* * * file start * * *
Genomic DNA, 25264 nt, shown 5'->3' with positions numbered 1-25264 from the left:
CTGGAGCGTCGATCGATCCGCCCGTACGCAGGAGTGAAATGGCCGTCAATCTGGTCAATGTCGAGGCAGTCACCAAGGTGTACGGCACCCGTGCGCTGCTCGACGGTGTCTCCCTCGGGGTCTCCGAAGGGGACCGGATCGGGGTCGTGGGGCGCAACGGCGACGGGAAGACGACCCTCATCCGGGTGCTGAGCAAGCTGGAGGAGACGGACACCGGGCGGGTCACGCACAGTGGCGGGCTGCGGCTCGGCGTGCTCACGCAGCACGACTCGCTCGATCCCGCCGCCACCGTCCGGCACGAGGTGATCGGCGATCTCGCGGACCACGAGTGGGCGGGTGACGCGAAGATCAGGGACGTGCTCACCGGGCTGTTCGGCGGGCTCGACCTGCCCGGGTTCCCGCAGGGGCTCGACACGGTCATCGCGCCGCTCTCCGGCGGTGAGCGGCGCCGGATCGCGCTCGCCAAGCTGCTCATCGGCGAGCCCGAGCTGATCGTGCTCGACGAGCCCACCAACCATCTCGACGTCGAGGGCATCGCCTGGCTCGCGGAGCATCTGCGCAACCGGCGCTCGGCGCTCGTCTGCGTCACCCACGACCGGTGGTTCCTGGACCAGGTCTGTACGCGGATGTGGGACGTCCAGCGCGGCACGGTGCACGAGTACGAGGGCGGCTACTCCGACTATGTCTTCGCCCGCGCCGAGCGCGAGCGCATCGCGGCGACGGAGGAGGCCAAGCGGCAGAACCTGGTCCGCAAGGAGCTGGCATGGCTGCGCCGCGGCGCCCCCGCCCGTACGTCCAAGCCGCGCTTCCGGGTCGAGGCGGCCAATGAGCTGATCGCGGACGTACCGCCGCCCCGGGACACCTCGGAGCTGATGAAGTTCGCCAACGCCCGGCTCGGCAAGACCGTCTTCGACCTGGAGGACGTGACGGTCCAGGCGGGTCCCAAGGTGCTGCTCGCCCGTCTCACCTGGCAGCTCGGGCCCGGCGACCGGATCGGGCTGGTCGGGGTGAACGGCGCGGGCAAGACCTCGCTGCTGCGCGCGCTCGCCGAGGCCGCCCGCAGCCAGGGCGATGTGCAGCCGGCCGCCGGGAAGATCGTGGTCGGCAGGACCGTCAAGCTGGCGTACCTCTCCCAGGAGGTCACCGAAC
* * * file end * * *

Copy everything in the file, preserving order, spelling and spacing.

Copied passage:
Genomic DNA, 25264 nt, shown 5'->3' with positions numbered 1-25264 from the left:
CTGGAGCGTCGATCGATCCGCCCGTACGCAGGAGTGAAATGGCCGTCAATCTGGTCAATGTCGAGGCAGTCACCAAGGTGTACGGCACCCGTGCGCTGCTCGACGGTGTCTCCCTCGGGGTCTCCGAAGGGGACCGGATCGGGGTCGTGGGGCGCAACGGCGACGGGAAGACGACCCTCATCCGGGTGCTGAGCAAGCTGGAGGAGACGGACACCGGGCGGGTCACGCACAGTGGCGGGCTGCGGCTCGGCGTGCTCACGCAGCACGACTCGCTCGATCCCGCCGCCACCGTCCGGCACGAGGTGATCGGCGATCTCGCGGACCACGAGTGGGCGGGTGACGCGAAGATCAGGGACGTGCTCACCGGGCTGTTCGGCGGGCTCGACCTGCCCGGGTTCCCGCAGGGGCTCGACACGGTCATCGCGCCGCTCTCCGGCGGTGAGCGGCGCCGGATCGCGCTCGCCAAGCTGCTCATCGGCGAGCCCGAGCTGATCGTGCTCGACGAGCCCACCAACCATCTCGACGTCGAGGGCATCGCCTGGCTCGCGGAGCATCTGCGCAACCGGCGCTCGGCGCTCGTCTGCGTCACCCACGACCGGTGGTTCCTGGACCAGGTCTGTACGCGGATGTGGGACGTCCAGCGCGGCACGGTGCACGAGTACGAGGGCGGCTACTCCGACTATGTCTTCGCCCGCGCCGAGCGCGAGCGCATCGCGGCGACGGAGGAGGCCAAGCGGCAGAACCTGGTCCGCAAGGAGCTGGCATGGCTGCGCCGCGGCGCCCCCGCCCGTACGTCCAAGCCGCGCTTCCGGGTCGAGGCGGCCAATGAGCTGATCGCGGACGTACCGCCGCCCCGGGACACCTCGGAGCTGATGAAGTTCGCCAACGCCCGGCTCGGCAAGACCGTCTTCGACCTGGAGGACGTGACGGTCCAGGCGGGTCCCAAGGTGCTGCTCGCCCGTCTCACCTGGCAGCTCGGGCCCGGCGACCGGATCGGGCTGGTCGGGGTGAACGGCGCGGGCAAGACCTCGCTGCTGCGCGCGCTCGCCGAGGCCGCCCGCAGCCAGGGCGATGTGCAGCCGGCCGCCGGGAAGATCGTGGTCGGCAGGACCGTCAAGCTGGCGTACCTCTCCCAGGAGGTCACCGAAC